It’s that time of year when college graduates are looking forward to graduation, obtaining their first job and starting their careers. For international students, this can be a very intense and anxiety-filled endeavor as they not only seek employment in their field of study, but also attempt to find an employer willing to sponsor them for a work visa.

Harris Beach’s New York immigration attorneys help international students and potential employers with options following graduation. On April 12, from 4 p.m. to 6 p.m., Senior Counsel Andrea Godfread-Brown will discuss “Immigration 101: Life After Practical Training” at the Bird Library on the Syracuse University’s Campus. International students and employers are invited to attend.

Optional Practical Training for F-1 Students

One option Godfread-Brown will discuss is the Optional Practical Training (“OPT”) employment authorization period, which is available to F-1 international students in the United States. In the STEM fields, F-1 students qualify for an additional two years of OPT.

The pressing issue for most F-1 students is, what happens after that OPT and associated work document expires? What are the employment visas available to them at that point and how/when do they discuss these options with an employer or potential new employer? This is a critical topic for both the employer and employee in those situations where both want to continue employment. This is also a discussion that must be had as early as possible in the employment relationship so there is enough time to pursue the proper strategy for obtaining non-immigrant, work authorized status for that employee.

For the past 20 to 30 years, the traditional path for these F-1 students would be to transition from F-1 to an H-1B visa (an employer-sponsored “temporary professional worker” visa status). And while that is still an available option, it became less so in the last 5 years due to the limited number of H-1B visas available each year and the increased number of submissions into the USCIS lottery system. Read more about the H-1B lottery process in an earlier blog post.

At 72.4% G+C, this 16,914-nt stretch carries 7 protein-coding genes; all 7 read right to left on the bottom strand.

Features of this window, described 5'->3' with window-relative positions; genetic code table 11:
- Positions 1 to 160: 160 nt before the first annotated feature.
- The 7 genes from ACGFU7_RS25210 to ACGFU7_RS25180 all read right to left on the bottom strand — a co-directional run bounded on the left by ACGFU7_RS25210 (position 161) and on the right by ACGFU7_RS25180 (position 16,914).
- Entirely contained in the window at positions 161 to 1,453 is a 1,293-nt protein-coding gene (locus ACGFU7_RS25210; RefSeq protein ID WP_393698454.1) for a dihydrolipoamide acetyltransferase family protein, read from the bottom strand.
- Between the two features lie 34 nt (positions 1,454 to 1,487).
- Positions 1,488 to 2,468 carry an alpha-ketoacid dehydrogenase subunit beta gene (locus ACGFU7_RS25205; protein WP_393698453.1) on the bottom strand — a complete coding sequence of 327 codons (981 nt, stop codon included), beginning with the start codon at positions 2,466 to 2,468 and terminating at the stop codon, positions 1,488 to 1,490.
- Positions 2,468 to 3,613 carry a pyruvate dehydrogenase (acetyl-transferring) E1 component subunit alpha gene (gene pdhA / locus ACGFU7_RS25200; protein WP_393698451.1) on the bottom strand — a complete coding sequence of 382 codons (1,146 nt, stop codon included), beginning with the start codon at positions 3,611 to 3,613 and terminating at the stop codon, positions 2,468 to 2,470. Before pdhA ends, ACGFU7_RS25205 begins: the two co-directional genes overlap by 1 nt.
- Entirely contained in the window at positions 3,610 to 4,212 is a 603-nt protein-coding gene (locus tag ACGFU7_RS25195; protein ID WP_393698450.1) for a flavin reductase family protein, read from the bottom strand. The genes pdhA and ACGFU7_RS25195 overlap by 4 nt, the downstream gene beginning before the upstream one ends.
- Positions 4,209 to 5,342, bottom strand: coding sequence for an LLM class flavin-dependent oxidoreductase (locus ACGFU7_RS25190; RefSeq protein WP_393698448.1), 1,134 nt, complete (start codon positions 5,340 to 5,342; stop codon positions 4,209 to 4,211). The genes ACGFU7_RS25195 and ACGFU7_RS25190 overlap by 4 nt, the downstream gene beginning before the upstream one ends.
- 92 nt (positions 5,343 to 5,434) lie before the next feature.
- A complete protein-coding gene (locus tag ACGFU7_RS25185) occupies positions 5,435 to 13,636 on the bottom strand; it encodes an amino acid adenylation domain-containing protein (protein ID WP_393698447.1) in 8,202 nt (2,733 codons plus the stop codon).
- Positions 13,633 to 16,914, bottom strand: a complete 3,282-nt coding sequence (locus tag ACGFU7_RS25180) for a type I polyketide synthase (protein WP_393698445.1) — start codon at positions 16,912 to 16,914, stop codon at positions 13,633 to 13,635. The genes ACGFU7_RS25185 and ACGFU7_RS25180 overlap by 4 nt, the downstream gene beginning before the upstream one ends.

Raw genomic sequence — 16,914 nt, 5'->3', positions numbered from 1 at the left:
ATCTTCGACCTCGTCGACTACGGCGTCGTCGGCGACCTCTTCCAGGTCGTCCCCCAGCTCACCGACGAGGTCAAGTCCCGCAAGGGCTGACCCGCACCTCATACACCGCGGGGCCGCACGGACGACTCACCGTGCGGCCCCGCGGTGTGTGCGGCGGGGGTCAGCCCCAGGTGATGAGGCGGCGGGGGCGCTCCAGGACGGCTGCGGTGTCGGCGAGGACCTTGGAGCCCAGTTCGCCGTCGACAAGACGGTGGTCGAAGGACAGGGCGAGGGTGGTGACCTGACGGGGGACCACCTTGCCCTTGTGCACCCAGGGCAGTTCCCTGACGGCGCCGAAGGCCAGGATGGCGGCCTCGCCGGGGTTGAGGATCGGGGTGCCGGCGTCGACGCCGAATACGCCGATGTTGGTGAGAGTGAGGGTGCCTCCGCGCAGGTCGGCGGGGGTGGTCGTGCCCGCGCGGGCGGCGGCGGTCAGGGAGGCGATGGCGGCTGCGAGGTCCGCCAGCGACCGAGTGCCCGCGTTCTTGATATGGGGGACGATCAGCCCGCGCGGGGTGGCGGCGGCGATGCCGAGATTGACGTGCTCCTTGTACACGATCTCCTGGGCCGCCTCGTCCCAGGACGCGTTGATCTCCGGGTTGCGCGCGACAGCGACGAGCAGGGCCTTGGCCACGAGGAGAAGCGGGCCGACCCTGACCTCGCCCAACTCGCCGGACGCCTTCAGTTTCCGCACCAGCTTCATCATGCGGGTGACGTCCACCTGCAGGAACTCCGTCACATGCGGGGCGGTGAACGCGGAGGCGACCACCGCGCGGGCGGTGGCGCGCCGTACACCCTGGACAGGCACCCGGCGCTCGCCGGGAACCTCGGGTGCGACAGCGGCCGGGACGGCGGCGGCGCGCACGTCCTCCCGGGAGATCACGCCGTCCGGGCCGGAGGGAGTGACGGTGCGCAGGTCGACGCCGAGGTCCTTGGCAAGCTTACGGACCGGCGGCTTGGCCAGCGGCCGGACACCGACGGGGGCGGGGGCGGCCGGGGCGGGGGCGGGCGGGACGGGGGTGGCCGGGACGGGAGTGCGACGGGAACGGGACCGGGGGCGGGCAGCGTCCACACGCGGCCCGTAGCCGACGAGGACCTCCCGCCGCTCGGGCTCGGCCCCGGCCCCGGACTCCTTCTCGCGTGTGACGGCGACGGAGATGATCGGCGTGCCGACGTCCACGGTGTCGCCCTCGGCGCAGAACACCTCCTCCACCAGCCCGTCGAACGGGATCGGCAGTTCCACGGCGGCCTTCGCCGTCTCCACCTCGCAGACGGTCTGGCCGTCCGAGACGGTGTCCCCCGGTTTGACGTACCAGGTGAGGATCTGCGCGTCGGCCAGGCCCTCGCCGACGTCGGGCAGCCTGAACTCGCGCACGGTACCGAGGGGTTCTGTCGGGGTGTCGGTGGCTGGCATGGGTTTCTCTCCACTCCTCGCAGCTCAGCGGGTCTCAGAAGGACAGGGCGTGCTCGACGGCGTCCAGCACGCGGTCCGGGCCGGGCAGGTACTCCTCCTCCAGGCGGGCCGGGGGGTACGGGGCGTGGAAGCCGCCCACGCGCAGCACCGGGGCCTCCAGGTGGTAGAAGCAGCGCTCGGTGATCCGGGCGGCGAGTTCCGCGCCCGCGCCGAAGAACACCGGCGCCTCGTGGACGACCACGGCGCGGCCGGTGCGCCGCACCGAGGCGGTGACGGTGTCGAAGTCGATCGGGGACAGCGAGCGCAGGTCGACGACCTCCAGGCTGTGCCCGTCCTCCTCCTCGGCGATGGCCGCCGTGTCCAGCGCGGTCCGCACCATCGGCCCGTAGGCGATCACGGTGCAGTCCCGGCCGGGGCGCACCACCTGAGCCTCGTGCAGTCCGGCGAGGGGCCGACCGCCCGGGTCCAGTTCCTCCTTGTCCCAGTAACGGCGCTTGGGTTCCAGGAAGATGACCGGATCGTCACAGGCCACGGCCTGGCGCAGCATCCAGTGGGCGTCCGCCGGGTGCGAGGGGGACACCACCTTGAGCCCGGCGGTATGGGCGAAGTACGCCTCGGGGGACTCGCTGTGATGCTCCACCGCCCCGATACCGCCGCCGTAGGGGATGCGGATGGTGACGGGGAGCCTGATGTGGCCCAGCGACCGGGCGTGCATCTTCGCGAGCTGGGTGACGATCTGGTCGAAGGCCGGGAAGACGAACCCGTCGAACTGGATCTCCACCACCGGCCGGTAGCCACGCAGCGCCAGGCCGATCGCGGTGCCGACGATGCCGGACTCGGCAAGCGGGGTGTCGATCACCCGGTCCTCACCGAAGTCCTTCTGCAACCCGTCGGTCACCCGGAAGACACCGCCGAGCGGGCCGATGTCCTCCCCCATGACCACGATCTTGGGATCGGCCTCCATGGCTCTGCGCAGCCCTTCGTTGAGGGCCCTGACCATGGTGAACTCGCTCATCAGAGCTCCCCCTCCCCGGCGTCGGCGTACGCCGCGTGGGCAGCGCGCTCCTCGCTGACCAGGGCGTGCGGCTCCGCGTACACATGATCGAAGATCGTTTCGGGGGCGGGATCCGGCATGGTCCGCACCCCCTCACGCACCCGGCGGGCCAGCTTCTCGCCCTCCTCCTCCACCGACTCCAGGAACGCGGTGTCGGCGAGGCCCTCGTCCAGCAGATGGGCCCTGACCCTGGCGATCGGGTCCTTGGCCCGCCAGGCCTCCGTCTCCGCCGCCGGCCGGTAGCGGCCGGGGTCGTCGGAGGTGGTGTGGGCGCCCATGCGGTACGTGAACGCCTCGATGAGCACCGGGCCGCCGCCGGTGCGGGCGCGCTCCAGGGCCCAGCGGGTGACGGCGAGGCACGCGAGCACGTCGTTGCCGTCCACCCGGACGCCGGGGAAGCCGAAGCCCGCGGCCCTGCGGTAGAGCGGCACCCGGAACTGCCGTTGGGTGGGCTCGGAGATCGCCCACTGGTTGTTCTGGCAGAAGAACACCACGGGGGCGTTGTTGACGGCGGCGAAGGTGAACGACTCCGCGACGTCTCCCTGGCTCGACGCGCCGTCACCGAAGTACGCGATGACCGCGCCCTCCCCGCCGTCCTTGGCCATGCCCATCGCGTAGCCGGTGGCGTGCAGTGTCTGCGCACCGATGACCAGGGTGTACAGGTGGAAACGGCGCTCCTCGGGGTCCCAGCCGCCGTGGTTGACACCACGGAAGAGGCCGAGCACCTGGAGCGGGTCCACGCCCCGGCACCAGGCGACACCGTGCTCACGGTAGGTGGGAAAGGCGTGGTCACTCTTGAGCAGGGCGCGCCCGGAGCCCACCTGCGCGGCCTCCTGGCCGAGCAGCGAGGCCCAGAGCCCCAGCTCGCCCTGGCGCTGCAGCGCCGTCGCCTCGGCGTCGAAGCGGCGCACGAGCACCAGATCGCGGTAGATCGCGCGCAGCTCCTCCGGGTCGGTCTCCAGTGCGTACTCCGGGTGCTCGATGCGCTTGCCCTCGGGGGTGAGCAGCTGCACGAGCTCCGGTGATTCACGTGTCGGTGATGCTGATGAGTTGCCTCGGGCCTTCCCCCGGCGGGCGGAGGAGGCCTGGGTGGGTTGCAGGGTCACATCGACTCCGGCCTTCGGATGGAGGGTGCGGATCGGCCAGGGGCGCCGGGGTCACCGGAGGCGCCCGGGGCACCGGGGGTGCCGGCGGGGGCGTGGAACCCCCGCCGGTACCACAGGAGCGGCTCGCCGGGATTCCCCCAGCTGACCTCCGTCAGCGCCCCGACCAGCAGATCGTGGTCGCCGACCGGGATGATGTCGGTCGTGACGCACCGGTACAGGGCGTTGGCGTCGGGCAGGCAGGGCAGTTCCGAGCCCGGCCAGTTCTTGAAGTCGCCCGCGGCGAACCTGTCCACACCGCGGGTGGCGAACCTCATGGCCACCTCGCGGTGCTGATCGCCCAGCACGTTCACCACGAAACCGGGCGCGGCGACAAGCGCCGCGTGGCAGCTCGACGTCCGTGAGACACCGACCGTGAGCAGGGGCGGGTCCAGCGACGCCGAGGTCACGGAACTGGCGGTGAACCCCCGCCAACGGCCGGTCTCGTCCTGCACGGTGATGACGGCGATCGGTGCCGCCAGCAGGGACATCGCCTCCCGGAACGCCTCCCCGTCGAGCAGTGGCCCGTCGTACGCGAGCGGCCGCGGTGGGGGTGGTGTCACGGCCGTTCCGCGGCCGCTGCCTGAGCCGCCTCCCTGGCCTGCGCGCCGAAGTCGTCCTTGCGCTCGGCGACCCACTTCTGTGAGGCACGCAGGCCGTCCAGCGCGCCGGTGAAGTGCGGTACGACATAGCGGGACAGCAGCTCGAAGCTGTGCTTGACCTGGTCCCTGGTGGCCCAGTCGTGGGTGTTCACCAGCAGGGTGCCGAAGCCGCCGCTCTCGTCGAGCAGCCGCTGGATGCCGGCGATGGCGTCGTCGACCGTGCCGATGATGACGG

Getting selected in the H-1B lottery has become increasingly challenging, forcing newly graduated F-1 students to be flexible and creative in planning their lives and careers in the U.S. This also coincides quite often with a time in their life where they have very little resources and support for getting good legal advice on how to navigate the employment-based immigration system. Employers are in a similar state of uncertainty due to the after-effects of the pandemic and the fluctuating job market, particularly in the tech industries.

New York immigration attorneys and staff at Harris Beach are committed to getting the correct information to both the employer and the employee so they understand the process and alternatives to the H-1B visa for employment of a highly skilled worker. To learn more, contact Andrea at (315) 214-2058 and

This alert is not a substitute for advice of counsel on specific legal issues.

Harris Beach has offices throughout New York state, including Albany, Buffalo, Ithaca, Long Island, New York City, Rochester, Saratoga Springs, Syracuse and White Plains, as well as Washington D.C., New Haven, Connecticut and Newark, New Jersey.